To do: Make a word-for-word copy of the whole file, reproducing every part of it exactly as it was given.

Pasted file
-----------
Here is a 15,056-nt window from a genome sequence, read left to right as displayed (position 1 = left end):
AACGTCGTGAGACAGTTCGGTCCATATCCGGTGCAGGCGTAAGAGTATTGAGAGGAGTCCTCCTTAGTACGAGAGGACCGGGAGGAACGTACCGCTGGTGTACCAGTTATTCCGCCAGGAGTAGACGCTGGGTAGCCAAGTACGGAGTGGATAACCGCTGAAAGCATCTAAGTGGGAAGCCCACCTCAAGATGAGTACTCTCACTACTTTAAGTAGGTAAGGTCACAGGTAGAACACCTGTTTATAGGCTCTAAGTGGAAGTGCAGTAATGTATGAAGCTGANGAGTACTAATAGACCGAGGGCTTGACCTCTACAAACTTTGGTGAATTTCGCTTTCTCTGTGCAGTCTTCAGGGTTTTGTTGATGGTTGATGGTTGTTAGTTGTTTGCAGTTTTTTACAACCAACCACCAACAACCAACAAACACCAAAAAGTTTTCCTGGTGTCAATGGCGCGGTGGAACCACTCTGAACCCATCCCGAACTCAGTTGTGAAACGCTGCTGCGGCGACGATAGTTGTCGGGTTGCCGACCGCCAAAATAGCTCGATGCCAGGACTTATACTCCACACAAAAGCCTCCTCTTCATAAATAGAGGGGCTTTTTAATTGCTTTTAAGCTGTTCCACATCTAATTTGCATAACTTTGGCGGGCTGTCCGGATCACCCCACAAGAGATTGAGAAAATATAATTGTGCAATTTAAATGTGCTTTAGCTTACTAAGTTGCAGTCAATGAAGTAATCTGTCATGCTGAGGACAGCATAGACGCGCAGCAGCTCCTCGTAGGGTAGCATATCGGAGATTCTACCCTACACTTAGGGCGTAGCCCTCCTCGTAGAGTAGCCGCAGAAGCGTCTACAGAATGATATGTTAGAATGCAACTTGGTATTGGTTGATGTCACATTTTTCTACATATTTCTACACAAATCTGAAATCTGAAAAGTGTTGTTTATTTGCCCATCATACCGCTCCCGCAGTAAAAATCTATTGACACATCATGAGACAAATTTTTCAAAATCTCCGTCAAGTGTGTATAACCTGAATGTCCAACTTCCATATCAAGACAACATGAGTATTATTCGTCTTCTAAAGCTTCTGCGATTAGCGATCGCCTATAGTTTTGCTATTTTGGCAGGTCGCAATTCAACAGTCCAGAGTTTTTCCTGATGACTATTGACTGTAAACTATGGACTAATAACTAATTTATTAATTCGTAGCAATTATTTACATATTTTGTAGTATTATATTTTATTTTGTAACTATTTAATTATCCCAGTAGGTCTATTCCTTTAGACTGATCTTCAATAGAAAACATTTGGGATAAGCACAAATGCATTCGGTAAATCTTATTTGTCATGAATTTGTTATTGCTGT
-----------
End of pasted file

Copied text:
Here is a 15,056-nt window from a genome sequence, read left to right as displayed (position 1 = left end):
AACGTCGTGAGACAGTTCGGTCCATATCCGGTGCAGGCGTAAGAGTATTGAGAGGAGTCCTCCTTAGTACGAGAGGACCGGGAGGAACGTACCGCTGGTGTACCAGTTATTCCGCCAGGAGTAGACGCTGGGTAGCCAAGTACGGAGTGGATAACCGCTGAAAGCATCTAAGTGGGAAGCCCACCTCAAGATGAGTACTCTCACTACTTTAAGTAGGTAAGGTCACAGGTAGAACACCTGTTTATAGGCTCTAAGTGGAAGTGCAGTAATGTATGAAGCTGANGAGTACTAATAGACCGAGGGCTTGACCTCTACAAACTTTGGTGAATTTCGCTTTCTCTGTGCAGTCTTCAGGGTTTTGTTGATGGTTGATGGTTGTTAGTTGTTTGCAGTTTTTTACAACCAACCACCAACAACCAACAAACACCAAAAAGTTTTCCTGGTGTCAATGGCGCGGTGGAACCACTCTGAACCCATCCCGAACTCAGTTGTGAAACGCTGCTGCGGCGACGATAGTTGTCGGGTTGCCGACCGCCAAAATAGCTCGATGCCAGGACTTATACTCCACACAAAAGCCTCCTCTTCATAAATAGAGGGGCTTTTTAATTGCTTTTAAGCTGTTCCACATCTAATTTGCATAACTTTGGCGGGCTGTCCGGATCACCCCACAAGAGATTGAGAAAATATAATTGTGCAATTTAAATGTGCTTTAGCTTACTAAGTTGCAGTCAATGAAGTAATCTGTCATGCTGAGGACAGCATAGACGCGCAGCAGCTCCTCGTAGGGTAGCATATCGGAGATTCTACCCTACACTTAGGGCGTAGCCCTCCTCGTAGAGTAGCCGCAGAAGCGTCTACAGAATGATATGTTAGAATGCAACTTGGTATTGGTTGATGTCACATTTTTCTACATATTTCTACACAAATCTGAAATCTGAAAAGTGTTGTTTATTTGCCCATCATACCGCTCCCGCAGTAAAAATCTATTGACACATCATGAGACAAATTTTTCAAAATCTCCGTCAAGTGTGTATAACCTGAATGTCCAACTTCCATATCAAGACAACATGAGTATTATTCGTCTTCTAAAGCTTCTGCGATTAGCGATCGCCTATAGTTTTGCTATTTTGGCAGGTCGCAATTCAACAGTCCAGAGTTTTTCCTGATGACTATTGACTGTAAACTATGGACTAATAACTAATTTATTAATTCGTAGCAATTATTTACATATTTTGTAGTATTATATTTTATTTTGTAACTATTTAATTATCCCAGTAGGTCTATTCCTTTAGACTGATCTTCAATAGAAAACATTTGGGATAAGCACAAATGCATTCGGTAAATCTTATTTGTCATGAATTTGTTATTGCTGT